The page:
For more than 30 years, Nicole Hollander syndicated her heroine, Sylvia, in newspapers around the nation. Last February, Sylvia — and several other strips on the Chicago Tribune comics pages — were canceled. The Tribune, like newspapers everywhere, had taken to publishing its comics in sizes so small they were nearly impossible to read. Like so many in America today, Sylvia was homeless.
Hollander recently finished a round-up of Sylvia’s stoic romp through the American dream, titled The Sylvia Chronicles: 30 Years of Graphic Misbehavior from Reagan to Obama. As a fan of the strip, I asked Hollander how she was feeling now that her alter-ego was evicted.
Sylvia was discontinued after 30 years as a continual comic. Was it time for her to retire? No, she wasn’t ready to retire. She kicked and screamed and carried on in an unseemly way. I am still syndicated, just not in the Chicago Tribune. I do the same amount of work for half my previous income — a heart-breakingly familiar story.
Newspapers are in states of flux. They are not the only venue for comics anymore. But how do you feel about losing sinecure for your creation? I’ve been thinking about taking Sylvia online for a few years. It took me two years to ask the right questions and find the person to put up the blog and work with me. As it evolved, it turned into a conversation between Sylvia and Nicole, with Sylvia taking her natural role as an undercutting ironic voice. The blog is called Badgirlchats and it has been more fun than I ever imagined. I can write the way I always longed to. Before I started writing the blog, I had no idea that I wanted to write this way, so it has been a revelation.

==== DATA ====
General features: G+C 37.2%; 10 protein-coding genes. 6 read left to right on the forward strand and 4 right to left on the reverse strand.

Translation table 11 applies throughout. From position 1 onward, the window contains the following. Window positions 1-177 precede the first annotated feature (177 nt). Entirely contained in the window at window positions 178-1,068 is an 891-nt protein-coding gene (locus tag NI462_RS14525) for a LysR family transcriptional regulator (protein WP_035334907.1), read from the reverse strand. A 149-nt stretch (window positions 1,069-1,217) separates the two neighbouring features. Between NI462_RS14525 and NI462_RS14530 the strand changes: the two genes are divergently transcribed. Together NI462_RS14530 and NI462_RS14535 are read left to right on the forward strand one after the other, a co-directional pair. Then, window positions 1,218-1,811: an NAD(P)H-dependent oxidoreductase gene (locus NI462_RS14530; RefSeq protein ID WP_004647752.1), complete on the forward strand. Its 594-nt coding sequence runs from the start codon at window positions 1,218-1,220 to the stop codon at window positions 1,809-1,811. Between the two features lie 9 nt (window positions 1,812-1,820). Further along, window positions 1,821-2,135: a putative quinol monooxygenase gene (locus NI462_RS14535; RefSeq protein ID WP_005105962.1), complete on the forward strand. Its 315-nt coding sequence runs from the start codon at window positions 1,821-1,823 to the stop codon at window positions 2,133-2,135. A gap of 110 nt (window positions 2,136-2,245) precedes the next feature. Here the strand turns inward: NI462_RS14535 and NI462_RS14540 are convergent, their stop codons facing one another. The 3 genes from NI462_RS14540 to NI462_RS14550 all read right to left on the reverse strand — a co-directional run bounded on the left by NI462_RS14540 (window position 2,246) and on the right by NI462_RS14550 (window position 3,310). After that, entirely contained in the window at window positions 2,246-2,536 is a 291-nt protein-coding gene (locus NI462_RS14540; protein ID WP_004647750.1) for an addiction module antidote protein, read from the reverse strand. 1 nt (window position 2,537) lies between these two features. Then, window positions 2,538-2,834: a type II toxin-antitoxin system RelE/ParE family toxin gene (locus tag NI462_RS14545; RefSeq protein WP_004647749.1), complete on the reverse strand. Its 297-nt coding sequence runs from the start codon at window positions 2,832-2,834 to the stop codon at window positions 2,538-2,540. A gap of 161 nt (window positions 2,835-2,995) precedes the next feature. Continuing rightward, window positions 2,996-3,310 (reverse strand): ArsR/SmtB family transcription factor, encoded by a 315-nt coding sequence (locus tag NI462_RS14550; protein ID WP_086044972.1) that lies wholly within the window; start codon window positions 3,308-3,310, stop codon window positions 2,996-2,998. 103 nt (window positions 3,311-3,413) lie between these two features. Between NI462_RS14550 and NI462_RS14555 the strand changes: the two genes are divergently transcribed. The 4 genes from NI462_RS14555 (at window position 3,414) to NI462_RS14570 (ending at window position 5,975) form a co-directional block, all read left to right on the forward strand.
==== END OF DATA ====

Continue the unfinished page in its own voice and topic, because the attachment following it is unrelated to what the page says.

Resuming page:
We have a time machine section and I draw from my 35 years of cartoons to illustrate the blog. I am doing new drawings as well. When I responded to Diane Von Fustenberg’s design for hospital gowns, I drew my own. Re: sinecures: There are no sinecures any longer. For each of us finding that out is a very unpleasant jolt, but positive, unless it isn’t.
Jules Feiffer wrote the introduction to your recent book commemorating Sylvia’s existence. He gave up his strip when he felt he could no longer make effective satire in this form. Do you have similar regrets? I was thrilled that Jules wrote my introduction. Jules found his new career in writing and illustrating children’s books. Who would have imagined that? They are edgy, real and quirky. So I think he is very happy. Also he teaches writing to students, which he loves.
What’s next for you and Sylvia? I’ll be teaching a course in the graphic novel in the fall at SAIC to students in the MFA writing program. A course in the graphic novel for writers, who don’t draw. A neat trick if it works, right? I hope I do Badgirlchats for a long time — as long as I did the Sylvia strip. That would make me a one hundred and ten years old, give or take a few years.